Prime Minister Trudeau Hosts Campaign Style Town Hall

National Politics

THUNDER BAY – POLITICS – A capacity crowd filled the Thunderdome for Prime Minister Justin Trudeau this evening in Thunder Bay. This was the Prime Minister’s second visit to Thunder Bay since he was elected three years ago.

The town hall meeting opened to questions from people selected randomly from the audience. The mainly friendly audience at the Townhall had lined up to go through the LU Fieldhouse, where all coats and bags were checked and then through the tunnel into the Thunderdome for the evening’s event.

In his opening remarks, the Prime Minister thanked Thunder Bay Rainy-River MP Don Rusnak who recently announced he is not seeking re-election. He also praised Patty Hajdu his Minister of Labour.

Questions ranged from the environment with a question asking the Prime Minister to pass legislation on food waste and requiring grocery stores to not waste food.

Lakehead University Engineering students asked a question on the C-35 Fighter Jet program and on increased Canadian content. The Prime Minister stated that the bidding process is still open and there are efforts to make

SNC Lavalin was the topic of two questions. The Prime Minister invested significant time to offer his insights into answering the question raised. The PM said that he disagrees with the opinion expressed by his former Attorney General.

Climate change was a factor with an LU Masters student and other audience members.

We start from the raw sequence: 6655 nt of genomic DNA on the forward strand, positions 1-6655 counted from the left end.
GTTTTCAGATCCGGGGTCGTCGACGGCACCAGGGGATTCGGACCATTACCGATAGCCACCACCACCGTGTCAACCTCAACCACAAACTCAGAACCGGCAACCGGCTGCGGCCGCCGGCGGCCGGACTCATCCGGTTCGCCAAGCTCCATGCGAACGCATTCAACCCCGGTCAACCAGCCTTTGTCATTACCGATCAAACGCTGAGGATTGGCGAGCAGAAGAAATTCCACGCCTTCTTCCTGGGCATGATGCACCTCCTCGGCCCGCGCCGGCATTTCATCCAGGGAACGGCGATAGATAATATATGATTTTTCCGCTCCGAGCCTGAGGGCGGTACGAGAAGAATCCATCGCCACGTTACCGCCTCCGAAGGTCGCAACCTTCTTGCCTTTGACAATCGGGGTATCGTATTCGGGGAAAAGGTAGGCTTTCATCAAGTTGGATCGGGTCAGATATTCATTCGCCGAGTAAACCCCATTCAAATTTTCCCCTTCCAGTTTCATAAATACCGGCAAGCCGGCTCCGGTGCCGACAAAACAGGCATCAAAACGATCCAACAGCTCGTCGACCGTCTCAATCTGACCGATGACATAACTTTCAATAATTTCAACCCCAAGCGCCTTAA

Challenged by one questioner that “Leaders don’t purchase pipelines”, the Prime Minister stated, “As long as the economy remains reliant upon fossil fuels, the government needs to ensure that Canadian oil can be sold at a fair price.”

Alberta oil, Western Canadian Select is selling well below the world benchmark price for a barrel of crude oil.

Trudeau told the audience that, “Since we do have oil resources, the choices are putting them on tanker trucks, putting it on trains or putting it in a modern pipeline. Pipelines remain the safest way to export our oil resources.”

The Prime Minister several times in what often was like a campaign rally made serious reference to the differences between the Liberals and the Conservatives. Interestingly he made no references through the night to the New Democrats.

Prime Minister Justin Trudeau in Thunder Bay
Prime Minister Justin Trudeau in Thunder Bay

“Climate change is real, and it is a massive challenge”, said the Prime Minister.

“Governments including Liberal governments have been very good at setting targets for climate change reductions,” stated the Prime Minister.

“We only have about a dozen years said the Prime Minister. “There is no question we have to act.”

Quite frankly what the targets are is important. The first and most important step is to start meeting those targets”.

The PM hit at the Ford Government over the Premier’s statements on climate change.

Trudeau pointed to the carbon tax in British Columbia, which he stated has one of Canada’s strongest economies. He then pointed to the cap and trade program in Quebec, before going after the Ford Government in Ontario for challenging Ottawa on the carbon tax.

Repeatedly the Prime Minister stated it is wrong to allow pollution to be “free”.

The Prime Minister said that we have to do more to get the best possible price for our energy, and since we do have energy resources – we have to decide what approach we can take with our oil resources.

“There are people out there who believe there is a choice between the economy and the environment”

Trudeau says that while there is world demand for fossil fuels that Canada must use our resource wealth to help fund the development of next and greener technologies.

Asked about improving the highways in Northwestern Ontario, the Prime Minister said that changing the conditions are coming.

Trudeau says that the Ontario government isn’t stepping up to give the federal government the areas where they want infrastructure spending.

The Town Hall meeting ended after about two hours with the Prime Minister taking seventeen questions from the audience.